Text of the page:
When Trump talked about justice in this speech, he meant quelling the riots through force. He did mention justice for George Floyd, but these words have no meaning until his presidency reverses course on the issue of race. Trump must not only stop the race-baiting, but must support policies that will address systemic racism in America. I don’t see this happening because Trump does not understand the true meaning of justice.

I wrote about justice this morning, with the help of 20th-century German moral philosopher Joseph Pieper: “…the claim implicit in the principle of justice [is that we] must confirm the other person in his otherness and procure for him that which is due.” Justice starts with empathy and understanding, but Trump is a narcissist and he does not read.

Throughout the speech, Trump kept saying that he is a “law and order” president. This is another dog-whistle. Here is what I wrote about this phrase in Believe Me: The Evangelical Road to Donald Trump:

For most Americans, “law and order” is associated with Richard Nixon’s 1968 presidential campaign. According to historian Michael Flamm, “law and order was the most important domestic issue in the presidential election and arguably the decisive factor in Richard Nixon’s narrow triumph over Hubert Humphrey.” As might be expected, the need to bring law and order to American streets was a response to a significant rise in crime during the 1960s, particularly among African Americans and juveniles in American cities. The high crime rate among black men brought fear to white working-class Americans. Flamm notes that “by the late 1960s, white Americans overwhelmingly associated street crime with African Americans, who were more than seventeen times likely as white men to be arrested for robbery. The worst fears of white Americans materialized in the summer of 1967, when race riots broke out in Detroit and Newark. The violence continued in 1968 following the assassinations of Martin Luther King Jr. and Robert Kennedy. In Chicago, Mayor Richard Daly ordered his police officers to shoot looters on sight in the street. In Washington D.C. , race riots, led by black activist Stokely Carmichael, came within blocks of the White House, prompting President Lyndon Johnson to dispatch federal troops armed with machine guns to quell the violence. Later in the year, the Chicago police used tear gas to control protesters at the Democratic National Convention.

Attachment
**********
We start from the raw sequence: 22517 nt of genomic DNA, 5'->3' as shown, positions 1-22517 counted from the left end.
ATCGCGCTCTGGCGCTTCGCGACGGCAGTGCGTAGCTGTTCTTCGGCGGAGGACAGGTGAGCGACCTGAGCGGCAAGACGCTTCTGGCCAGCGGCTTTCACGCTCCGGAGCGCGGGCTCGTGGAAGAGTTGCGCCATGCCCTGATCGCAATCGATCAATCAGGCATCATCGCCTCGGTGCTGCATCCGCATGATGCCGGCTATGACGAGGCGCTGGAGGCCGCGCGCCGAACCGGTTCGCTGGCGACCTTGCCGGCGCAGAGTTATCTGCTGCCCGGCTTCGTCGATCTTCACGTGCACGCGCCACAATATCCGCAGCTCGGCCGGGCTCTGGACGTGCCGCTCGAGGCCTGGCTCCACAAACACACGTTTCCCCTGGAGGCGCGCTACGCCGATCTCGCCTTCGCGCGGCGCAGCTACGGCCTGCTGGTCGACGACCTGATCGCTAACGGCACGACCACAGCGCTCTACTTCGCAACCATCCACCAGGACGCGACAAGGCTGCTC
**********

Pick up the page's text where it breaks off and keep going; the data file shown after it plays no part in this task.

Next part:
The Nixon campaign capitalized on the chaos. Nixon promised that, if elected, he would end the riots–using force if necessary. His campaign blamed the lack of law and order on the Democrats and portrayed his opponent, Hubert Humphrey, as weak on crime. Nixon consistently denied he used the phrase “law and order” to send a message to white voters who feared African American violence, but many of his conservative supporters clearly heard the message. Nixon walked a fine line on matters related to race. He was aware, from watching his independent opponent, George Wallace, that calling attention to racial difference worked very well in presidential campaign, especially in the South. Yet Nixon was not Wallace: he opposed segregation and supported the Civil Rights Act of 1964 and the Voting Rights Act of 1965. Still, when he was not in front of the cameras, he was not reticent about his disdain for the “damn negroes.” He confided to his counsel, John Ehrlichman, that Lyndon Johnson’s Great Society programs would not help African Americans because “blacks were genetically inferior to whites.” After filming a campaign advertisement calling for law and order in public schools, Nixon said to his aides, “Yet, this hits it right on the nose…it’s all about law and order and the damn Negro-Puerto Rican groups out there.

Like Nixon, Donald Trump claims that his use of the term “law and order” has nothing to do with race. Yet when he combines the phrase with a steady drumbeat of attention to “Muslim terrorists” or illegal Mexican immigrants that he claims were committing violent crimes, he is sending a message to his largely white working-class constituency that he hears, shares, and prioritizes their fears. Trump wants to restore law and order to America much like Nixon promised to do in the 1960s. Is this what he has in mind when he says he wants to make America great again?